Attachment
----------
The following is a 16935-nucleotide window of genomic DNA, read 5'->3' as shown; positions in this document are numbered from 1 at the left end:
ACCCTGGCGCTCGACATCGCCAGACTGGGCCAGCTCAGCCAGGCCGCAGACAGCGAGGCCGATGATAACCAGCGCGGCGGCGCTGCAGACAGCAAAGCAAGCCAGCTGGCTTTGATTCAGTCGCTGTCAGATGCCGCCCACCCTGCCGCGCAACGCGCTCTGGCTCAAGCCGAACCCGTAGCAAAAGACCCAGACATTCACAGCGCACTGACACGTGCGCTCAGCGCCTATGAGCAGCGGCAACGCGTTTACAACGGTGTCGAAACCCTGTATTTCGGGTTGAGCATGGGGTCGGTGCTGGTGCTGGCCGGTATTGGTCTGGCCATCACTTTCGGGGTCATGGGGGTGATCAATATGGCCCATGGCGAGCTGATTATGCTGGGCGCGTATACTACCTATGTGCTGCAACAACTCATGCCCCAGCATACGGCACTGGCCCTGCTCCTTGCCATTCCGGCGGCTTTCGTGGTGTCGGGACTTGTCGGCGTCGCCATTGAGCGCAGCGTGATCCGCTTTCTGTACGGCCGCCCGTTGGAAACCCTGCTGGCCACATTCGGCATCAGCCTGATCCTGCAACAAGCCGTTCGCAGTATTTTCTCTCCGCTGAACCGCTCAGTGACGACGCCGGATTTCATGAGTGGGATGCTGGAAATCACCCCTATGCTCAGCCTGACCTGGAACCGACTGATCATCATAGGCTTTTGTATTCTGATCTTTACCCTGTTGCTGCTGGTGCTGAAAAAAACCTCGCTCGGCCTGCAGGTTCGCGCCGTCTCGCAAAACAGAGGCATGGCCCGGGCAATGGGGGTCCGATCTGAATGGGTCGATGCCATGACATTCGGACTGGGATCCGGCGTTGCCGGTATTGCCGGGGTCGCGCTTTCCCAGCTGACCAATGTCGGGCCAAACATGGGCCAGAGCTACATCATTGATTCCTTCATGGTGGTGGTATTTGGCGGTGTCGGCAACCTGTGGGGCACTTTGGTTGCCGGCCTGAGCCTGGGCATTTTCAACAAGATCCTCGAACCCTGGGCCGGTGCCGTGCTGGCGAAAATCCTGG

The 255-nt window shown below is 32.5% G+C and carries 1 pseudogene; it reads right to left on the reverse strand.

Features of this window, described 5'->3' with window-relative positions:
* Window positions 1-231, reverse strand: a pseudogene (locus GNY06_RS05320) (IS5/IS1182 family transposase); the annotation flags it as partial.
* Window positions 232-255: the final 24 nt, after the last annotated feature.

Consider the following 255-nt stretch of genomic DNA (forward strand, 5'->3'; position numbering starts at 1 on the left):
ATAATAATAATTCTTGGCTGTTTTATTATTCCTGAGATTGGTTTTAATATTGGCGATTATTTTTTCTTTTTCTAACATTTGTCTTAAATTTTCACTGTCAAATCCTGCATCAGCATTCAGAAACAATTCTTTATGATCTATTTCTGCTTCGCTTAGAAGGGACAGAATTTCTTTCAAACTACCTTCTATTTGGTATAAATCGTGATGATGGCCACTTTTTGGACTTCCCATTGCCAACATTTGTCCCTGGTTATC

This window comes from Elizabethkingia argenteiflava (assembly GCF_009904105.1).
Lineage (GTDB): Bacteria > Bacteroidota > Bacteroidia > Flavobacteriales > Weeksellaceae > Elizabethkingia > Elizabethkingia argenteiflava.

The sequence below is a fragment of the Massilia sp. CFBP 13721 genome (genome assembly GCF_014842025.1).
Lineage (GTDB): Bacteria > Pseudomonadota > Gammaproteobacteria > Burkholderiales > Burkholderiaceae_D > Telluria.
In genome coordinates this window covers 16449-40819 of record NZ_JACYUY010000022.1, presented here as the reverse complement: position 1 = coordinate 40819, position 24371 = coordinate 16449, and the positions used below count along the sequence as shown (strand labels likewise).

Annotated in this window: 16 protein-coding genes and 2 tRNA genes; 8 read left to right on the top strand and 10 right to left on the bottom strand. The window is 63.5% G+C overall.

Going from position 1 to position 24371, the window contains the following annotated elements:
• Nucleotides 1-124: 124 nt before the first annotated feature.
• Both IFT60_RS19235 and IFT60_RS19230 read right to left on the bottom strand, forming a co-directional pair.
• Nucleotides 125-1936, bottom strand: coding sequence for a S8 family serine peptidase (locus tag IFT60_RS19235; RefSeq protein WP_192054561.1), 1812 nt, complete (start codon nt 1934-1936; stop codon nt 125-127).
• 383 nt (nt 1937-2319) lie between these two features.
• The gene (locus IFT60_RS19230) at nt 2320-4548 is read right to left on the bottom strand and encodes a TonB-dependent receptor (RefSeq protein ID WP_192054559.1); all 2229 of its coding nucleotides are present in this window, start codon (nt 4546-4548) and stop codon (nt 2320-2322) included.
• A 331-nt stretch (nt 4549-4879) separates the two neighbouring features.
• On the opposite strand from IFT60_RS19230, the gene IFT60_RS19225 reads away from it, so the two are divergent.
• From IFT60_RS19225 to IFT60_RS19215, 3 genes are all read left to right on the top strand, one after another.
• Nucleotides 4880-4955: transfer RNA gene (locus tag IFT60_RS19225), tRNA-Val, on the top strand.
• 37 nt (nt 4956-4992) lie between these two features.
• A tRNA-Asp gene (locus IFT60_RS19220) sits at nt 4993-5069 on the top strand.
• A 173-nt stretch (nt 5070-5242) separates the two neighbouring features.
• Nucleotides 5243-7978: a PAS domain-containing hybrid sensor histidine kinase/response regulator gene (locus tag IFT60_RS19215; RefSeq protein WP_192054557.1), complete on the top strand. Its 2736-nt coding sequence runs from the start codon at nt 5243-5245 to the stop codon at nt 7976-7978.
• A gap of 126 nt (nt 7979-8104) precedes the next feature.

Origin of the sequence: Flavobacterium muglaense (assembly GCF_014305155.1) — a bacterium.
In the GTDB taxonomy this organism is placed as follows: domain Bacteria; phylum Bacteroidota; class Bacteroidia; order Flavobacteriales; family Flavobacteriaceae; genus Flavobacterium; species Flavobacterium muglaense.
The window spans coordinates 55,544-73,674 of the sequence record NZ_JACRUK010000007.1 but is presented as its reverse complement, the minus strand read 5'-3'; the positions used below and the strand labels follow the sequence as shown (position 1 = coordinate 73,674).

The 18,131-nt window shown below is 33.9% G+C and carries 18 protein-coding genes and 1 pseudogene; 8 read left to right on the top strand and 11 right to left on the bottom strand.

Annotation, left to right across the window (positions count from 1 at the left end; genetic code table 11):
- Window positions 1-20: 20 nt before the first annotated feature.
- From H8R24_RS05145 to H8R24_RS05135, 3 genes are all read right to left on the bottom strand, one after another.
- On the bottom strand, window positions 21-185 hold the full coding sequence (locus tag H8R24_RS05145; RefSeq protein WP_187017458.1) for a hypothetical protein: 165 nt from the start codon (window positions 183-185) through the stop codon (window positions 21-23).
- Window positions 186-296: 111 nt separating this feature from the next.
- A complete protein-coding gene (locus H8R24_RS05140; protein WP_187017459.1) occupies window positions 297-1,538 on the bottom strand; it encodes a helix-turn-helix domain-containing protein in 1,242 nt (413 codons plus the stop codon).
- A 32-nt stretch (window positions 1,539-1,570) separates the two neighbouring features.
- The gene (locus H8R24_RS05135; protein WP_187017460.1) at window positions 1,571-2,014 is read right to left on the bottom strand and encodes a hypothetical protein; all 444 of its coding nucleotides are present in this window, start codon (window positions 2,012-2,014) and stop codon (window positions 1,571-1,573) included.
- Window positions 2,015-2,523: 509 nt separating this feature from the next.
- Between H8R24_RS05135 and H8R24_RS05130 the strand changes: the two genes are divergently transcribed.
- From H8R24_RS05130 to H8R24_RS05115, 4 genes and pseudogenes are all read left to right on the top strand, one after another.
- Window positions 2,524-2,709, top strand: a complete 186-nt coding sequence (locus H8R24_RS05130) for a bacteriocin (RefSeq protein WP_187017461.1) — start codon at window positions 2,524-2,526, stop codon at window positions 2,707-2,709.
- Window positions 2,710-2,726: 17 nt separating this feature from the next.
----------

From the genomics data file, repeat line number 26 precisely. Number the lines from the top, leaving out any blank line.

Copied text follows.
• A tRNA-Asp gene (locus IFT60_RS19220) sits at nt 4993-5069 on the top strand.